How to create a burndown chart in Microsoft Excel – TechRepublic | Hot Mobile Press

Try this easy-to-implement Microsoft Excel chart to keep you and your team members on track.

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Whether you’re working with a team or alone, you need to keep a project on schedule. One tool that can keep you on track is a burndown chart created in Microsoft Excel. These are line charts that compare the estimated time taken to complete each task versus the actual time spent completing each task.

In this tutorial, I’ll show you how to create a burndown chart in Excel and explain what each row shows in terms of planning and meeting deadlines. Download the demo files.

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I’m using Microsoft 365 on a Windows 10 64-bit system, but you can use earlier versions of Excel.

What is a burndown chart?

The key to effective time management is maintaining a sustainable pace, and burndown charts can help with that. A burndown chart is a line chart that visually represents the remaining tasks versus the time remaining to complete. Using burndown charts, team members can view progress and adjust their efforts to meet their goals in the future.

Perhaps initial expectations were unreasonable. When this is the case, staff can reassess priorities and make the necessary changes before things get out of control.

These charts can help your team meet deadlines, but they are a warning or a clear road for now message. The key is to report frequently and reallocate resources as needed.

How to prepare the data in Excel

A burndown chart is easy to create in Excel, but setting up the data requires a good understanding of what the chart represents. You need three columns as shown in Figure A. As you can see, the data represents your goal of completing all five tasks within two weeks.

Figure A

A burndown chart in Excel requires three columns.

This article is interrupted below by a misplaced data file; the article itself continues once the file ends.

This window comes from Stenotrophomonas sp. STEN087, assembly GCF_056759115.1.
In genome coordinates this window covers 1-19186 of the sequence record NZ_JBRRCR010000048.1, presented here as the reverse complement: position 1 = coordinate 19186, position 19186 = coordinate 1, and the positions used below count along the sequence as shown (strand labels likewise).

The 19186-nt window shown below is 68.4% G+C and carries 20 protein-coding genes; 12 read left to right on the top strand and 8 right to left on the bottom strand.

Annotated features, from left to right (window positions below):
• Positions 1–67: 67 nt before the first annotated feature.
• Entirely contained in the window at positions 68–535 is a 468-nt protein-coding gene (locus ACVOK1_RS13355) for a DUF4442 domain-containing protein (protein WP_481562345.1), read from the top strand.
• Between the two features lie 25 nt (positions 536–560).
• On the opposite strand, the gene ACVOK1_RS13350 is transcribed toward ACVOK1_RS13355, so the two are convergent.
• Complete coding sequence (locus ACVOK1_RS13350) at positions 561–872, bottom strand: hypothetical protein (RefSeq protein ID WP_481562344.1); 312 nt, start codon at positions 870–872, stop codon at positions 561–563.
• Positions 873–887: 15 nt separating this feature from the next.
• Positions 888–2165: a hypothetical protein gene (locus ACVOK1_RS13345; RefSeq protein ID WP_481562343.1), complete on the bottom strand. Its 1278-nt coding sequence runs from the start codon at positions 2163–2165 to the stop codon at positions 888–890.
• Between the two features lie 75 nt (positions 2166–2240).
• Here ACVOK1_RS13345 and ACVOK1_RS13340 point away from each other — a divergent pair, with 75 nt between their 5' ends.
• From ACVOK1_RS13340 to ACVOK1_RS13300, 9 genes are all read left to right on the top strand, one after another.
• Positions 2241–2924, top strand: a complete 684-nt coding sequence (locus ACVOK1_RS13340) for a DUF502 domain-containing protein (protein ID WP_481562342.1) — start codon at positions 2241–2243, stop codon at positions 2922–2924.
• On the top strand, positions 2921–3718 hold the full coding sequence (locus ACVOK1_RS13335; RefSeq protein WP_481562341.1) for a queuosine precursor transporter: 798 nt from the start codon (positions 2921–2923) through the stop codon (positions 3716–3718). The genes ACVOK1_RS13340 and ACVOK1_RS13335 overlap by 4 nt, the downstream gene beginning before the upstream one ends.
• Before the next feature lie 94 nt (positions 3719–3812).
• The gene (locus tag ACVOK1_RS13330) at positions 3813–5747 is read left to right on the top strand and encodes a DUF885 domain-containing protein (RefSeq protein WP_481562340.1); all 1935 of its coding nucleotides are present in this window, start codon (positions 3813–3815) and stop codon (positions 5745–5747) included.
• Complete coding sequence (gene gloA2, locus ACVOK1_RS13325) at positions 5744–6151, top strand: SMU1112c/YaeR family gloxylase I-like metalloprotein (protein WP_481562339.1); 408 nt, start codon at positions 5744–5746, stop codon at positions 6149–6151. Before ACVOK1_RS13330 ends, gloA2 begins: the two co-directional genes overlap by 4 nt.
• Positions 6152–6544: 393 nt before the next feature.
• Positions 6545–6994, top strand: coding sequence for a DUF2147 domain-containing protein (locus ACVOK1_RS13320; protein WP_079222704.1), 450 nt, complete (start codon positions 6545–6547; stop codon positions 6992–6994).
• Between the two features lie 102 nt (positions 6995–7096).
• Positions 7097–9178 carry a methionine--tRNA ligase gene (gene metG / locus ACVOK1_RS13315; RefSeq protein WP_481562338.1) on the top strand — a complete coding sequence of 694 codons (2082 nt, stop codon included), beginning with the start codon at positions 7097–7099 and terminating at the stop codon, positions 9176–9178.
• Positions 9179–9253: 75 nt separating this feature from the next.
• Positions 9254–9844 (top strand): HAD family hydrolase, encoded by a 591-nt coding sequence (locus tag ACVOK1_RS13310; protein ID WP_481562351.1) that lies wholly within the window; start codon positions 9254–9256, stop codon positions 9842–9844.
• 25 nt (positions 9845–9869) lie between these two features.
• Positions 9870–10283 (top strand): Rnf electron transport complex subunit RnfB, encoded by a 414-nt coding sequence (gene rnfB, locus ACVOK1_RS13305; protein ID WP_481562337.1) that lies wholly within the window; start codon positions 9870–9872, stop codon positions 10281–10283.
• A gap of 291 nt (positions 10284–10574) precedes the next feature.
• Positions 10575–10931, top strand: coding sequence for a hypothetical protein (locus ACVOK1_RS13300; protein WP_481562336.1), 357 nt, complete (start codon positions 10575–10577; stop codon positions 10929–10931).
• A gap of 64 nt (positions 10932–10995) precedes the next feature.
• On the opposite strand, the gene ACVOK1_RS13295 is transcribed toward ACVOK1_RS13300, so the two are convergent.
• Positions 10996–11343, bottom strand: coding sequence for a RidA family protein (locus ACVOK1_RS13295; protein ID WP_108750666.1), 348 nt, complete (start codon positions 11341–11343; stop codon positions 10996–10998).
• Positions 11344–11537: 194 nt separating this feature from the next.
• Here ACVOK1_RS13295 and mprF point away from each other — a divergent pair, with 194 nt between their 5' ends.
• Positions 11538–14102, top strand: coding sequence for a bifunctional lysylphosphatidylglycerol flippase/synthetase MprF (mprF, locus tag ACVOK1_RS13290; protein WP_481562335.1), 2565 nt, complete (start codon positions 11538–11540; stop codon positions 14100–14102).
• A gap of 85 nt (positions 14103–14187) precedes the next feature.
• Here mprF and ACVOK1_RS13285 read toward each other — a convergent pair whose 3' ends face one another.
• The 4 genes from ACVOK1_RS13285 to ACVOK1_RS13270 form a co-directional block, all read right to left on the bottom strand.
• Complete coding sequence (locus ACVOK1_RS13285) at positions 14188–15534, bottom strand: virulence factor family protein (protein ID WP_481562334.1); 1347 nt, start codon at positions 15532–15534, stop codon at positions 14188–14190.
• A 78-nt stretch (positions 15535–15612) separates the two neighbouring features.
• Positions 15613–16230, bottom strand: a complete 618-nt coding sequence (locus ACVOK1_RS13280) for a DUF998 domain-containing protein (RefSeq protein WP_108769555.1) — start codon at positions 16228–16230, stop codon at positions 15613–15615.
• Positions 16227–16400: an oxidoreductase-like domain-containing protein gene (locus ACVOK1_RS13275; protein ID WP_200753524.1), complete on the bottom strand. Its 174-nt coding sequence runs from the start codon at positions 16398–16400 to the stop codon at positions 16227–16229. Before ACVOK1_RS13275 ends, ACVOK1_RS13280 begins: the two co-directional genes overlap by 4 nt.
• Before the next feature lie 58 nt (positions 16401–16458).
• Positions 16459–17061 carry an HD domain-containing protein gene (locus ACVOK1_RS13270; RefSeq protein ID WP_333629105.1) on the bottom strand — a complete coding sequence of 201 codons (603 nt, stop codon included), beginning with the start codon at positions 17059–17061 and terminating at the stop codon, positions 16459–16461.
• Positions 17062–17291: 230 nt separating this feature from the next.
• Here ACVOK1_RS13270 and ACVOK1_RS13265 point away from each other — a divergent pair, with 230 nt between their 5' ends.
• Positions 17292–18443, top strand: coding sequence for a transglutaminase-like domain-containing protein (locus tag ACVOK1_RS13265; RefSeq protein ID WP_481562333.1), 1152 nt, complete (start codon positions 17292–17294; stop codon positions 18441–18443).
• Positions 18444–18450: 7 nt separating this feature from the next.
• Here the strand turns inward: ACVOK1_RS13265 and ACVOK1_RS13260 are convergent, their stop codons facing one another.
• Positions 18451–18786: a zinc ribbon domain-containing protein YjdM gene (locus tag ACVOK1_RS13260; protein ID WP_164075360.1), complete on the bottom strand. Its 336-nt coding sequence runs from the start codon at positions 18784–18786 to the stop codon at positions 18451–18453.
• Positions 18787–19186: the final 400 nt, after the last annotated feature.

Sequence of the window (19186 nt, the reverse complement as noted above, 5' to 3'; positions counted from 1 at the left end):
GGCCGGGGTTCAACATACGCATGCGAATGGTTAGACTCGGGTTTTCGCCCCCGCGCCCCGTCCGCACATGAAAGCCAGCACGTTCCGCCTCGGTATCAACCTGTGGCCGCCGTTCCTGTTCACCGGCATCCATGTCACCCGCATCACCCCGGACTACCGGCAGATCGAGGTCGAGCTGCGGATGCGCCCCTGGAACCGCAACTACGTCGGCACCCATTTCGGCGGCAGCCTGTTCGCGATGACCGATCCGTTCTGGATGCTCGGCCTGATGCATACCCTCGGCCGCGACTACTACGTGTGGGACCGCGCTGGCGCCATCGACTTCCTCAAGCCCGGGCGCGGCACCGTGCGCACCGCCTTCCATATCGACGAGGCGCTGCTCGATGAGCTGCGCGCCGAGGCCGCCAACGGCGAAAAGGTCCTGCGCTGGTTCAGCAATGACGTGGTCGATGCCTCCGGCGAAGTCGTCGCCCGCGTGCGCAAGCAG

The first column contains the data. The second column estimates the number of days each task should take. You start with the total number of tasks, five, and end with one:

  • Task 5 should take two days, but it spans a weekend and a holiday.
  • Task 4 should take a day.
  • Task 3 should take two days.
  • Task 2 should take two days, but will span a weekend.
  • Task 1 should take two days.

The number of days in the second column should total 14, and they do. The yellow mark indicates weekends and public holidays. By highlighting days you don’t work, you can avoid accidentally scheduling those days.

The third column is a countdown of what you have completed each day. You completed Task 5 in one day instead of the two scheduled. That means you’re a day ahead of schedule.

Now that you understand what the data means, let’s create the chart.

How to create the chart in Excel

You’re ready to create the chart by basing it on the three columns of data shown earlier in Figure A. To do this, select the entire data set B2:D16 and proceed as follows:

  1. Click the Insert tab.
  2. In the Charts group, click the Insert Line or Area Chart option and choose Line with Markers (Figure B).

Figure B

Choose a line with marker chart.

Figure C

This chart compares estimated and actual times.

As you can see in it Figure C, the blue line represents the estimated number of days. The red line represents the actual days per task. The two lines start together on July 1st and continue together through July 4th. On July 5th, you start task 4 a day ahead of schedule so that the red line falls below the blue line.

As you fill in the “Actual” column, the chart updates accordingly:

  • The red line is above the blue line when you are behind.
  • The red line is constant with the blue line if you are on schedule.
  • The red line falls below the blue line when you are ahead of schedule.

Figure D shows the red line going back to the blue because it took you two days instead of one to complete task 2. You’re still on schedule, but you’re not a day ahead.

Figure D

You’re still on schedule, even though you lost a day on Task 4.

Figure E

You finished on time.

They met the two-time limit for all five tasks, as shown in Figure Ebut you’re one day behind because you spent three days instead of two on Task 2. Luckily you made up time and completed task 1 in one day.

How to use a burndown chart created in Excel

With a quick glance you can check progress – or lack thereof. Your goal will be to keep the red line above the blue line, but most likely it will fall off and occasionally hit the blue line. That’s fine, but ideally you want to see the red line as far above the blue as possible.

If the red and blue lines converge too much, you should reallocate resources to keep the red line above the blue line. This allows for unplanned delays. When the lines converge, there is always a risk that you will default.

Use burndown charts to keep up with your schedule and intervene when needed to keep the project on schedule.

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